By Patrick Lorenzo
For admitted students and families still pondering their decision on where to enroll this Fall, May 1st is looming ahead. The Statement of Intent to Register (SIR) is a national deadline for students to submit their official deposit to secure their seat for Fall 2016. Some of you might be wondering how are families, one day before the deadline, still thinking of what to do. It may seem mind boggling that considering the weight of the decision how is it possible such a life altering choice is not set in stone. I mean the path to college is mapped out from the womb while the formality is simply picking the most prestigious school, right?
Well, for many families it’s not that simple. For many, finances play a tremendous role in determining what is feasible. In some heartbreaking cases, it could be a family trying to cobble together funds to pay the enrollment deposit, seeking a deadline extension, and/or requesting a modified payment plan. Sometimes you also have families trying to negotiate, leveraging their financial award letters and asking if schools match scholarship offers. Please keep in mind this is a significant investment and do not reduce the process to feel like a used car sales deal. On other hand, it could be a family who has several options and have struggled to narrow down their choices for whatever reason. Perhaps, they did not do as much research from the start to figure out their fit or applied too broadly. Sometimes choice can be a challenge when you are overwhelmed by options and you are lacking a sense of mission and purpose.
Big picture wise, your college selection is not your destiny. It does not define who you are or where you will go. It does not guarantee a high salary or automatic success in your chosen endeavor. Think of it as a significant layover on your life journey. I understand it is difficult to imagine it that way when it might have been drilled from the moment you were learning words that you must attend college. Perhaps, it is presented and pressured as this ultimate prize and badge of honor. In some cases, you might feel your family looks at this distinction as a trophy to show off. Instead, it should be viewed as part of your life adventure. A tremendous experience filled with opportunities to grow and develop to become a better version of yourself. Discover who you are and uncover your passions.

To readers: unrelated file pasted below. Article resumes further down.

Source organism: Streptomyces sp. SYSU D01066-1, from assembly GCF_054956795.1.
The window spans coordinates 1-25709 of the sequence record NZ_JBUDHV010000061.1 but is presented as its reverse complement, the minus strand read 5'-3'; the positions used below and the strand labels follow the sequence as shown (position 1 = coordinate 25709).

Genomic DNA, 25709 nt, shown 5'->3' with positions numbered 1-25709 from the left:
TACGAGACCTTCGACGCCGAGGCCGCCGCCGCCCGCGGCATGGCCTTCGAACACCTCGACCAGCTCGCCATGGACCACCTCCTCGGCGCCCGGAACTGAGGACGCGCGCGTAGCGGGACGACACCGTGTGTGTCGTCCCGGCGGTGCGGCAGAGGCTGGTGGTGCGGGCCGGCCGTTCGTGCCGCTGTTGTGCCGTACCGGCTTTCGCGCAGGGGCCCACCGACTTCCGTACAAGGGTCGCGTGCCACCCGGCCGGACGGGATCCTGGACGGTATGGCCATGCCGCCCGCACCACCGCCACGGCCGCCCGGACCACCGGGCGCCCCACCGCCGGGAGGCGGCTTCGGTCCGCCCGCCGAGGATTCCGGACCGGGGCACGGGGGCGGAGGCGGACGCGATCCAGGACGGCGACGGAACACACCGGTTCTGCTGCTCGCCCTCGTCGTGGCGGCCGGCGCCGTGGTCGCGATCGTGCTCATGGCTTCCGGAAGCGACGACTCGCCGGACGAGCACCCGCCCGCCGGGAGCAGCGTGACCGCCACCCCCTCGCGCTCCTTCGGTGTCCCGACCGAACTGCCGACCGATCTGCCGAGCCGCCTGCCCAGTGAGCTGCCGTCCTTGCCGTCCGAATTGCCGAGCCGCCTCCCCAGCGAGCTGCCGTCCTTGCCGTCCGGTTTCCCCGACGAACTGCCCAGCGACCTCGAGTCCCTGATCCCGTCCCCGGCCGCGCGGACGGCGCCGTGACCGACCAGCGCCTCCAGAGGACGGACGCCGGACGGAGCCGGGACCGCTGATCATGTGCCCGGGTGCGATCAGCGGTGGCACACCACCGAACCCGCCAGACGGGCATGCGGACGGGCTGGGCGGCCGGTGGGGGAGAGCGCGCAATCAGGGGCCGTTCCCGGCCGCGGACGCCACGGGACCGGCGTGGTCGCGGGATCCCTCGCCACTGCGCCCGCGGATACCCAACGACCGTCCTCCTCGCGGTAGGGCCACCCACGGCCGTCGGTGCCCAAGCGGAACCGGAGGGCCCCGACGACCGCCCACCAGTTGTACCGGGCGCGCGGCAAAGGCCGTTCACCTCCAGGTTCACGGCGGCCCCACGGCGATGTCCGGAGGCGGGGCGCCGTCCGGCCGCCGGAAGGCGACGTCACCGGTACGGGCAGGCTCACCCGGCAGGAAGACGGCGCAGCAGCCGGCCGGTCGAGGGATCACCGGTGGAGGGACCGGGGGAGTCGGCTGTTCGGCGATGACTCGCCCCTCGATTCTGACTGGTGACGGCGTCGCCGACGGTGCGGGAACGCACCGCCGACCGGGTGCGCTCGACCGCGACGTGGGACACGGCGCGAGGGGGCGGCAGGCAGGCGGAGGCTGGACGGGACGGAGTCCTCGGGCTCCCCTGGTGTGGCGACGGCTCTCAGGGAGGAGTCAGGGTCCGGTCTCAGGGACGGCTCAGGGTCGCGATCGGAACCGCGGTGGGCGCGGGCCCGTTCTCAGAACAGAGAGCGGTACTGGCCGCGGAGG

Understand college is not your final destination. Your degree is a launch pad to your life not a reflection of your worth. Life is full of exciting experiences and college is one where you’ll spend a significant amount of time exploring values/ideas/people and the world around you. From this substantial layover you will find more treks are ahead. When you finish college it is not called graduation. Your work is not done or complete by any means. Commencement, the exercises one must undergo to celebrate their
collegiate success means to begin, to start anew. Alas, when you complete your college experience, you continue your life journey and embark on the next chapter of your life. It is not graduation, it is commencement.
I wish all families the best of luck on your college decision. If you’ve made your deposit, relax and enjoy the rest of your school year. If you haven’t decided yet, take a moment to reflect how far you’ve come and that in the big scheme of things all things holding equal find the place where you fit to standout. Sense of belonging leads to standout success. Remember, this is not the final destination, only the beginning of your next expedition.
(#ThickEnvelope is a monthly column that can be read exclusively on AsAmNews. Patrick Gabriel Lorenzo is Associate Director of Admissions at St. Mary’s College in Moraga, CA and a graduate of both a University of California campus and a regional private college. He has nearly 15 years of experience in higher education spanning public and private institutions. He is a firm believer in access, against the notion of college acceptances being a prize to be won, and promotes the idea of searching colleges from the inside out. Patrick can be reached at email@example.com for further questions.)
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